I’m completly desagree… I have smoked these anejos 55 several times, and I think this is a superb cigar!! Maybe your palate wasn’t in tune that day…I recomend to try it again and smoke it very slowly to really appreciate it.

  11. My Review

    I was very fortunate to come upon this cigar as it was gifted to me by former St. Louis Blues enforcer and all-around great guy Tony Twist. These days, Tony is a very successful businessman in the St. Louis area with a number of great restaurants and a well-established cigar club. The Anejo No. 55 was one of a few cigars that he was kind enough to pass along to me and I am happy to thank him publicly here. The differences between the standard lines of Arturo Fuente cigars and the Anejo lines is that the aged maduro wrappers are cured in cognac barrels, giving them an extra bit of kick. Combine that with a blend of filler from the Hemingway, Don Carlos, and OpusX lines and you have a very distinct cigar.

    And for those curious, Anejo in Spanish means “Age refined.”

    Holding the cigar in my hand, I found a nicely packed, firm cigar. The only imperfection in the slightly oily and veiny maduro wrapper that I detected was an extra glob of glue from the cedar sheath it came in, otherwise, everything appeared to be in order. The wrapper itself gave off a woody, almost sweet scent, almost asking for it to be lit and smoked. Time to oblige it.

    Taking my first draw, I was greeted with a slight hint of spice and familiar woody tones. Initially, I did find that the draw of the cigar was a bit tight at first, remedied by cutting just slightly more off of the edge, which immediately opened up the draw and allowed a greater concentration of flavors to move into the palette. After the first third of the cigar, the spice that I noticed at the beginning subsided and was replaced with some sweeter notes – like a hint of black cherry. The strength of this cigar is most definitely full-bodied, and as the evening wore on and I progressed further down the cigar, its potency increased, especially in the last third. This is definitely one you will taste the next day if you do your smoking in the evenings. I’m unsure if I took my time with this particular cigar but it almost felt like this one burned a bit on the slower side. This is great if you have the time to spare to really enjoy this cigar.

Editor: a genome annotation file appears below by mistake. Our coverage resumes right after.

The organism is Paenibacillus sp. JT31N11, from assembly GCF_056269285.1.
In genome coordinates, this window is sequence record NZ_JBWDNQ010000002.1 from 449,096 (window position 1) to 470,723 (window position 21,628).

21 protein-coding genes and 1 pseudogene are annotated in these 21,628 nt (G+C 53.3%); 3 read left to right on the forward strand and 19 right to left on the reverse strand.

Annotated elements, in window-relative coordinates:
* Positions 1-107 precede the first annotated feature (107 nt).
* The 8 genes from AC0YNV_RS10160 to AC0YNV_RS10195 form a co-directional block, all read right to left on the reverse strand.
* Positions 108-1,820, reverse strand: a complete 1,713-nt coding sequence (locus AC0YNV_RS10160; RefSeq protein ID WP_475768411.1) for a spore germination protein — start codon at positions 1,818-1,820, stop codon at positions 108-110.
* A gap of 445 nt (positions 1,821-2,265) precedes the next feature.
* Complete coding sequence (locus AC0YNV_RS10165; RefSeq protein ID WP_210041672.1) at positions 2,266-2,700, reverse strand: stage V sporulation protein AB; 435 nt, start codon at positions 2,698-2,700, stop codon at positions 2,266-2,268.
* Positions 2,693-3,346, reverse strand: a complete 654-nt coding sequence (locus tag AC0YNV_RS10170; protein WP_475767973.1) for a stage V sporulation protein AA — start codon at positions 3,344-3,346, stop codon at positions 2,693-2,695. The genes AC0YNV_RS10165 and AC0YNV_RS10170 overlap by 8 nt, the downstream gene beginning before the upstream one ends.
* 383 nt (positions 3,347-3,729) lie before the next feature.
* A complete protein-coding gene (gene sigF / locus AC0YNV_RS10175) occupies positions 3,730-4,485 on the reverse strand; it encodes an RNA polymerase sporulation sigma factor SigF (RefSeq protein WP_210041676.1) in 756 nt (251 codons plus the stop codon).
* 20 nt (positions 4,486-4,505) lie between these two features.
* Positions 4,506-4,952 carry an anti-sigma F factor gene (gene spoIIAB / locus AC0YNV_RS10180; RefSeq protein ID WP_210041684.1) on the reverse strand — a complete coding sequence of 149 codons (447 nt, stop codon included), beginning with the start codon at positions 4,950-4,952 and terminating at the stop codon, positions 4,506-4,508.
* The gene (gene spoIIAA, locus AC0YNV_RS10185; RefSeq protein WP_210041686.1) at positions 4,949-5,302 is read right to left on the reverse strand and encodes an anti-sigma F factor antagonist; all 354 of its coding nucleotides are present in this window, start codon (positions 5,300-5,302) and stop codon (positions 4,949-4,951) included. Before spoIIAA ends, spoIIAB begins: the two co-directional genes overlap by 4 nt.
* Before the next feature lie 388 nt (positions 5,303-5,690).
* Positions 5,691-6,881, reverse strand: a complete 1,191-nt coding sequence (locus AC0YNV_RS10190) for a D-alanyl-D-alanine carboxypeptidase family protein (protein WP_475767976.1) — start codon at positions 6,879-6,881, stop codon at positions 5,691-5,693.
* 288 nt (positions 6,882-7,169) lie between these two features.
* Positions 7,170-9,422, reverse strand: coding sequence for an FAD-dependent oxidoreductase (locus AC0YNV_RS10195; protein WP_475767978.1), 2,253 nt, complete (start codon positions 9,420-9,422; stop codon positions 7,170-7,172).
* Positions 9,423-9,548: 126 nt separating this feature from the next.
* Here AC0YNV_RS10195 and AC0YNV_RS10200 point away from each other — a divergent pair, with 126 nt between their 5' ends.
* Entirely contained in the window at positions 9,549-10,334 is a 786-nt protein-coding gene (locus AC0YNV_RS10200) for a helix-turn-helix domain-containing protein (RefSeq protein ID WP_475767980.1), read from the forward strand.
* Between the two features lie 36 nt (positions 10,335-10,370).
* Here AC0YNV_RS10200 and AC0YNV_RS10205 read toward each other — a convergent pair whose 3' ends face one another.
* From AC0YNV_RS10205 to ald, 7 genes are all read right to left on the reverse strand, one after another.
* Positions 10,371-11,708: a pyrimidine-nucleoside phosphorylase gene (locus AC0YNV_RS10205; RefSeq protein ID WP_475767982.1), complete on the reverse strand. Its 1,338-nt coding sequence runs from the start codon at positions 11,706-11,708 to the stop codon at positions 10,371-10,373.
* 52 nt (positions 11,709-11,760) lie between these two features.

A couple of drawbacks to the cigar I did find. One was that the burn was a bit uneven. I did have to correct the burn more than a few times. And the ash was easily flaked off, as without any effort I found ash on my basement floor. While neither of these issues would deter me from the cigar, it is something to keep in mind.

    Recommendations: This is a very flavorful, full-bodied cigar. No question about that. I also discovered varying price points from the cigar. At a couple of local shops, the average price was $12.00, online it was much higher. If you are looking at purchasing these, do your research and shop around. While I would not purchase this cigar very often because of the price, it is definitely on my list of favorite full-bodied maduros.

  12. Nice review. These are great sticks. They’re so enjoyable I tend to go for a larger size than I usual prefer because I hate reaching the end of an Anejo. I love the No. 77, the “Shark.”

    If you don’t know of a shop that sells Anejo around MSRP, then try and trade for them on the various cigar forums. Much better route. One of the big online retailers routinely has combo deals that contain an Anejo also.

Leave your mini review or comment...